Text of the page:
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Tuesday, August 3 • 9:00am - 10:30am
3A1 An empirical analysis of cyber risk data and development of cyber risk scenarios Cybersecurity, Hacking and Technology and an illustration of a Cyber Risk Model

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Madhu Acharyya, Glasgow Caledonian University, London; John Houston, University of Stirling

In this paper we propose a game-theoretic cybercrime model and test the management of cybercrime risk by Organizations. We apply the concept of expected utility theory to explain the behaviour of hackers and defensive decision-making by the managers in the presence of risk and uncertainty. It is evident that in many occasions the hackers are bound to be at least partially successful and the risk mitigation through technological solutions alone cannot eliminate cyber risk completely. This is because the hackers hold superior knowledge and skill on modern technology and sophisticated skill than the Organisations’ managers. The hackers are always able to develop alternative ways to hack the online systems whatever sophisticated technology is used to mitigate cyber risk. Moreover, the Organisations often operate under practical constraints (either economic, e.g., budget or control/governance) to manage their cyber-risk exposures. Furthermore, the technological solutions are temporary as hackers change their positions, strategy and techniques very frequently making management of cyber risk even harder for the Organisations. Consequently, it is important to analysis the hacker motivations and operational strategy of the hackers from the perspective of behavioural economics.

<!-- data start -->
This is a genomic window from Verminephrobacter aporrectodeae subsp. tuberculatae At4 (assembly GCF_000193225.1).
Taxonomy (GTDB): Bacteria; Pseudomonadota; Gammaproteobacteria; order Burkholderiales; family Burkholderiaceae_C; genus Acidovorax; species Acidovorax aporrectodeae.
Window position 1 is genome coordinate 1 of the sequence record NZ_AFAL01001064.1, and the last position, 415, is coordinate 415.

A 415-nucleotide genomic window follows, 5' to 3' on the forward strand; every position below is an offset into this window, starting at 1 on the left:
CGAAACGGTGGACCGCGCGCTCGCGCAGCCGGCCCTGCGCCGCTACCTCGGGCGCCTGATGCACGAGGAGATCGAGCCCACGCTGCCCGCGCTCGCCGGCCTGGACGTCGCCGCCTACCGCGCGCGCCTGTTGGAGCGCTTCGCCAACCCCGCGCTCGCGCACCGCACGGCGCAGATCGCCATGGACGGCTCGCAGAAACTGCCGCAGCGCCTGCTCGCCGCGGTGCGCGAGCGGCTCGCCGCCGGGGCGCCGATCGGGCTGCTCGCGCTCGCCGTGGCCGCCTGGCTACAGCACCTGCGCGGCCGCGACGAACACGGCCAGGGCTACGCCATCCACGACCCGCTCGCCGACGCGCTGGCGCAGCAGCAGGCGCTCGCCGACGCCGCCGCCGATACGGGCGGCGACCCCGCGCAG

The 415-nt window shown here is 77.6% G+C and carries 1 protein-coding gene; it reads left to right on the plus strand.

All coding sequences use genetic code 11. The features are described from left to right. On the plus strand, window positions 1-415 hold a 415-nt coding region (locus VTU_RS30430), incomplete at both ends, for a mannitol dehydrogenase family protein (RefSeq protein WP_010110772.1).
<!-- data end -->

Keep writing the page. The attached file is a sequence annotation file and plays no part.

Kwangmin Jung

POSTECH (Pohang University of Science and Technology)

avatar for Madhu Acharyya

Madhu Acharyya

Senior lecturer and programme leader, Glasgow Caledonian University, London

John Houston

University of Stirling

Tuesday August 3, 2021 9:00am - 10:30am EDT